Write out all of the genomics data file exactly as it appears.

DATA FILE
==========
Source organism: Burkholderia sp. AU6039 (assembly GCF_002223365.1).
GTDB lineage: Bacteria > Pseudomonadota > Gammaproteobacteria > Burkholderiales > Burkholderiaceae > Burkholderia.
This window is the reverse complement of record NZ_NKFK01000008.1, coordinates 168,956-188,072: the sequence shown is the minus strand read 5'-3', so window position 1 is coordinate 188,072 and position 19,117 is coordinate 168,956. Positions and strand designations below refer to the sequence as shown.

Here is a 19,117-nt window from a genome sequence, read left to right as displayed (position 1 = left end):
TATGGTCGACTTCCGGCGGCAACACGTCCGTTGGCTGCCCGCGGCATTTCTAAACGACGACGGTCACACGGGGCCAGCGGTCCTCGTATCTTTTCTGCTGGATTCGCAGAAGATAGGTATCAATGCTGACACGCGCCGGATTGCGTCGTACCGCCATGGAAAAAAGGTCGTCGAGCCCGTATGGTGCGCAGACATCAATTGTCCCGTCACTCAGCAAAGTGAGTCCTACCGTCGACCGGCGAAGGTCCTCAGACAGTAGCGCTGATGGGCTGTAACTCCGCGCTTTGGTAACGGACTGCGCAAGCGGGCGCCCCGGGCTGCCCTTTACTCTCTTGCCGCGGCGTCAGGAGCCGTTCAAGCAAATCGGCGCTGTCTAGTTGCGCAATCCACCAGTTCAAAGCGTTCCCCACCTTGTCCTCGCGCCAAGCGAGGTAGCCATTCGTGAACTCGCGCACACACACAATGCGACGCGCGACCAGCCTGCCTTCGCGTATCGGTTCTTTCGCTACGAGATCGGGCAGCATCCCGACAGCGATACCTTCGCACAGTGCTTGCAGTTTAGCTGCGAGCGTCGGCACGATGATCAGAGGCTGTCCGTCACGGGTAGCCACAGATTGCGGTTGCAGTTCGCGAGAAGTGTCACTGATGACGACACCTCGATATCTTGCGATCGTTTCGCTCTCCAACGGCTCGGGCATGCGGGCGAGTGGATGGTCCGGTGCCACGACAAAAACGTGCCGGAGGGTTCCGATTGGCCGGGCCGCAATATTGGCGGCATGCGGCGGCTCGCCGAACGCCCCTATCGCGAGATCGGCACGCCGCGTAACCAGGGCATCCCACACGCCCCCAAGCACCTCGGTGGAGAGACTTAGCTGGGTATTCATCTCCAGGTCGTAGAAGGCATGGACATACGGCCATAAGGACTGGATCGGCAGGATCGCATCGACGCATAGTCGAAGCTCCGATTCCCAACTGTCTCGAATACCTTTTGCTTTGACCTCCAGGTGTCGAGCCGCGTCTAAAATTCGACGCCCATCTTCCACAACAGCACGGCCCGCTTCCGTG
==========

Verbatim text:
Source organism: Burkholderia sp. AU6039 (assembly GCF_002223365.1).
GTDB lineage: Bacteria > Pseudomonadota > Gammaproteobacteria > Burkholderiales > Burkholderiaceae > Burkholderia.
This window is the reverse complement of record NZ_NKFK01000008.1, coordinates 168,956-188,072: the sequence shown is the minus strand read 5'-3', so window position 1 is coordinate 188,072 and position 19,117 is coordinate 168,956. Positions and strand designations below refer to the sequence as shown.

Here is a 19,117-nt window from a genome sequence, read left to right as displayed (position 1 = left end):
TATGGTCGACTTCCGGCGGCAACACGTCCGTTGGCTGCCCGCGGCATTTCTAAACGACGACGGTCACACGGGGCCAGCGGTCCTCGTATCTTTTCTGCTGGATTCGCAGAAGATAGGTATCAATGCTGACACGCGCCGGATTGCGTCGTACCGCCATGGAAAAAAGGTCGTCGAGCCCGTATGGTGCGCAGACATCAATTGTCCCGTCACTCAGCAAAGTGAGTCCTACCGTCGACCGGCGAAGGTCCTCAGACAGTAGCGCTGATGGGCTGTAACTCCGCGCTTTGGTAACGGACTGCGCAAGCGGGCGCCCCGGGCTGCCCTTTACTCTCTTGCCGCGGCGTCAGGAGCCGTTCAAGCAAATCGGCGCTGTCTAGTTGCGCAATCCACCAGTTCAAAGCGTTCCCCACCTTGTCCTCGCGCCAAGCGAGGTAGCCATTCGTGAACTCGCGCACACACACAATGCGACGCGCGACCAGCCTGCCTTCGCGTATCGGTTCTTTCGCTACGAGATCGGGCAGCATCCCGACAGCGATACCTTCGCACAGTGCTTGCAGTTTAGCTGCGAGCGTCGGCACGATGATCAGAGGCTGTCCGTCACGGGTAGCCACAGATTGCGGTTGCAGTTCGCGAGAAGTGTCACTGATGACGACACCTCGATATCTTGCGATCGTTTCGCTCTCCAACGGCTCGGGCATGCGGGCGAGTGGATGGTCCGGTGCCACGACAAAAACGTGCCGGAGGGTTCCGATTGGCCGGGCCGCAATATTGGCGGCATGCGGCGGCTCGCCGAACGCCCCTATCGCGAGATCGGCACGCCGCGTAACCAGGGCATCCCACACGCCCCCAAGCACCTCGGTGGAGAGACTTAGCTGGGTATTCATCTCCAGGTCGTAGAAGGCATGGACATACGGCCATAAGGACTGGATCGGCAGGATCGCATCGACGCATAGTCGAAGCTCCGATTCCCAACTGTCTCGAATACCTTTTGCTTTGACCTCCAGGTGTCGAGCCGCGTCTAAAATTCGACGCCCATCTTCCACAACAGCACGGCCCGCTTCCGTG